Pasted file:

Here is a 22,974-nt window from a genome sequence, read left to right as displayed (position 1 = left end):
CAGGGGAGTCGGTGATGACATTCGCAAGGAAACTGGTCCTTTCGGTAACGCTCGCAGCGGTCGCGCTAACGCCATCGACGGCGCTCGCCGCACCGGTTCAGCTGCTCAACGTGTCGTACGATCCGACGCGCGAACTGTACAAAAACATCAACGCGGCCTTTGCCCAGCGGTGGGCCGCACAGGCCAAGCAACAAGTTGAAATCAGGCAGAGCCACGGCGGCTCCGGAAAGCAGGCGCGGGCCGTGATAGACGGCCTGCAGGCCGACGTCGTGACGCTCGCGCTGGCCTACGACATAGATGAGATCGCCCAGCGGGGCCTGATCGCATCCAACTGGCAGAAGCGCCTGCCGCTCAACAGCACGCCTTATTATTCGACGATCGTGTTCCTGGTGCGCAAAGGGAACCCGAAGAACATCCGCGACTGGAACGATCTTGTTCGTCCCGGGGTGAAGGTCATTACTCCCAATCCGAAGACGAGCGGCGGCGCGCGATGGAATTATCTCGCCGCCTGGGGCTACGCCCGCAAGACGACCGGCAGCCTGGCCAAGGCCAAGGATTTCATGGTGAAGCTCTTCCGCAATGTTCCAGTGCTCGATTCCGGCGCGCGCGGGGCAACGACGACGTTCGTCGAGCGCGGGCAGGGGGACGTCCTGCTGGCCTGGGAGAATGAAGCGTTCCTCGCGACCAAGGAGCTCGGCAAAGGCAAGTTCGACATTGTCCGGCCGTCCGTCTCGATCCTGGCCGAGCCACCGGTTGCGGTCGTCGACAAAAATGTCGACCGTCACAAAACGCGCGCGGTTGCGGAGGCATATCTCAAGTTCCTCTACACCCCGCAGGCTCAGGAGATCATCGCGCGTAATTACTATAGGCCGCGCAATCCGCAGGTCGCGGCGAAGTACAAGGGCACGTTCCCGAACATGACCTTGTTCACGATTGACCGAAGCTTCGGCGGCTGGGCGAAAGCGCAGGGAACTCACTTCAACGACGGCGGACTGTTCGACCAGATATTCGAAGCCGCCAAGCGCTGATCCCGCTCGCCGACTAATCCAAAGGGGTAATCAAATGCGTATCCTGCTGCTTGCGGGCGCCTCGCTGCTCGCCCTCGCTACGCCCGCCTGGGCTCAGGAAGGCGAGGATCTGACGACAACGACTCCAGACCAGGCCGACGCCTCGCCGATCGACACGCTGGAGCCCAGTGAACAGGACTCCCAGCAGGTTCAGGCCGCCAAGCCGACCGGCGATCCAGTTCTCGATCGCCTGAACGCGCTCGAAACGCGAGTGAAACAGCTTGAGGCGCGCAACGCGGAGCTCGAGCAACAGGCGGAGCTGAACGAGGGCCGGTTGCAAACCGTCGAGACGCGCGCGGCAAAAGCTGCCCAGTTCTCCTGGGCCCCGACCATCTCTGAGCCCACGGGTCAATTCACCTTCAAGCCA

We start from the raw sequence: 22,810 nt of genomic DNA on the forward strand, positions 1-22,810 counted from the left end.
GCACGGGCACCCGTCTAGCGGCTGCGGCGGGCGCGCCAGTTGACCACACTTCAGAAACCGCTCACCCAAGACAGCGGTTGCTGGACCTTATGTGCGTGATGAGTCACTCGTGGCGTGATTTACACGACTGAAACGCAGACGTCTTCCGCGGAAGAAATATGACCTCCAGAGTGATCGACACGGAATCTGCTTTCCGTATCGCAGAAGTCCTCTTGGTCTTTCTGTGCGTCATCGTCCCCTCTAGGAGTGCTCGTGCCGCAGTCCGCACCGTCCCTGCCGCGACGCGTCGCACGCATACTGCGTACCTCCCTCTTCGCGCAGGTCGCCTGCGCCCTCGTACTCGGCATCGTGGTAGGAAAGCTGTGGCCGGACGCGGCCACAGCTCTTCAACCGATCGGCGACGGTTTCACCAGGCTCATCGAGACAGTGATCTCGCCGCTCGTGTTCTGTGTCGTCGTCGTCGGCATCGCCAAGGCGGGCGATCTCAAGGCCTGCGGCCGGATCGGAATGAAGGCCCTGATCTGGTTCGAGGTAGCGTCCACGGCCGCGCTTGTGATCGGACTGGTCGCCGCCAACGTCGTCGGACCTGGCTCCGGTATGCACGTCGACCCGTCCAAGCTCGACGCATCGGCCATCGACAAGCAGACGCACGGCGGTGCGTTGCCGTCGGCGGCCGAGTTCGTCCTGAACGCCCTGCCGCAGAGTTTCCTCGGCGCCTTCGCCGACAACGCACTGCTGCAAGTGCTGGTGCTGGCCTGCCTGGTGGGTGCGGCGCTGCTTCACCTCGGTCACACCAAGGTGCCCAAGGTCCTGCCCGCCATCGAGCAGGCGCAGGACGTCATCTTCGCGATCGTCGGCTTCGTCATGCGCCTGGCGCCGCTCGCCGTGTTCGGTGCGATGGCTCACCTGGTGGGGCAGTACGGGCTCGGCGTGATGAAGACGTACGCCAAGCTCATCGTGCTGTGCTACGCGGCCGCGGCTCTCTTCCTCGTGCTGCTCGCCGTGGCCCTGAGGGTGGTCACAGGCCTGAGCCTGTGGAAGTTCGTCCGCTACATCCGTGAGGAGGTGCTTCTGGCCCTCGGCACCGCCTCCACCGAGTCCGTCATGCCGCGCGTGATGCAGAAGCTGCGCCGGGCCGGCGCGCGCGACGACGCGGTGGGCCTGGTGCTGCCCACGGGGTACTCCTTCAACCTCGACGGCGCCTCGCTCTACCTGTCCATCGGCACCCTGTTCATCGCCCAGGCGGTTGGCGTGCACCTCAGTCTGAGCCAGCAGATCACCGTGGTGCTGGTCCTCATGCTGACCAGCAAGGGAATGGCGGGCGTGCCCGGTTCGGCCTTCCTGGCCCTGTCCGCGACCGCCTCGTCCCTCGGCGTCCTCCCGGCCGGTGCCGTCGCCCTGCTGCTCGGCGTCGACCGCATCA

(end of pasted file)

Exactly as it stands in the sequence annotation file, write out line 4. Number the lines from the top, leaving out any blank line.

GCACGGGCACCCGTCTAGCGGCTGCGGCGGGCGCGCCAGTTGACCACACTTCAGAAACCGCTCACCCAAGACAGCGGTTGCTGGACCTTATGTGCGTGATGAGTCACTCGTGGCGTGATTTACACGACTGAAACGCAGACGTCTTCCGCGGAAGAAATATGACCTCCAGAGTGATCGACACGGAATCTGCTTTCCGTATCGCAGAAGTCCTCTTGGTCTTTCTGTGCGTCATCGTCCCCTCTAGGAGTGCTCGTGCCGCAGTCCGCACCGTCCCTGCCGCGACGCGTCGCACGCATACTGCGTACCTCCCTCTTCGCGCAGGTCGCCTGCGCCCTCGTACTCGGCATCGTGGTAGGAAAGCTGTGGCCGGACGCGGCCACAGCTCTTCAACCGATCGGCGACGGTTTCACCAGGCTCATCGAGACAGTGATCTCGCCGCTCGTGTTCTGTGTCGTCGTCGTCGGCATCGCCAAGGCGGGCGATCTCAAGGCCTGCGGCCGGATCGGAATGAAGGCCCTGATCTGGTTCGAGGTAGCGTCCACGGCCGCGCTTGTGATCGGACTGGTCGCCGCCAACGTCGTCGGACCTGGCTCCGGTATGCACGTCGACCCGTCCAAGCTCGACGCATCGGCCATCGACAAGCAGACGCACGGCGGTGCGTTGCCGTCGGCGGCCGAGTTCGTCCTGAACGCCCTGCCGCAGAGTTTCCTCGGCGCCTTCGCCGACAACGCACTGCTGCAAGTGCTGGTGCTGGCCTGCCTGGTGGGTGCGGCGCTGCTTCACCTCGGTCACACCAAGGTGCCCAAGGTCCTGCCCGCCATCGAGCAGGCGCAGGACGTCATCTTCGCGATCGTCGGCTTCGTCATGCGCCTGGCGCCGCTCGCCGTGTTCGGTGCGATGGCTCACCTGGTGGGGCAGTACGGGCTCGGCGTGATGAAGACGTACGCCAAGCTCATCGTGCTGTGCTACGCGGCCGCGGCTCTCTTCCTCGTGCTGCTCGCCGTGGCCCTGAGGGTGGTCACAGGCCTGAGCCTGTGGAAGTTCGTCCGCTACATCCGTGAGGAGGTGCTTCTGGCCCTCGGCACCGCCTCCACCGAGTCCGTCATGCCGCGCGTGATGCAGAAGCTGCGCCGGGCCGGCGCGCGCGACGACGCGGTGGGCCTGGTGCTGCCCACGGGGTACTCCTTCAACCTCGACGGCGCCTCGCTCTACCTGTCCATCGGCACCCTGTTCATCGCCCAGGCGGTTGGCGTGCACCTCAGTCTGAGCCAGCAGATCACCGTGGTGCTGGTCCTCATGCTGACCAGCAAGGGAATGGCGGGCGTGCCCGGTTCGGCCTTCCTGGCCCTGTCCGCGACCGCCTCGTCCCTCGGCGTCCTCCCGGCCGGTGCCGTCGCCCTGCTGCTCGGCGTCGACCGCATCA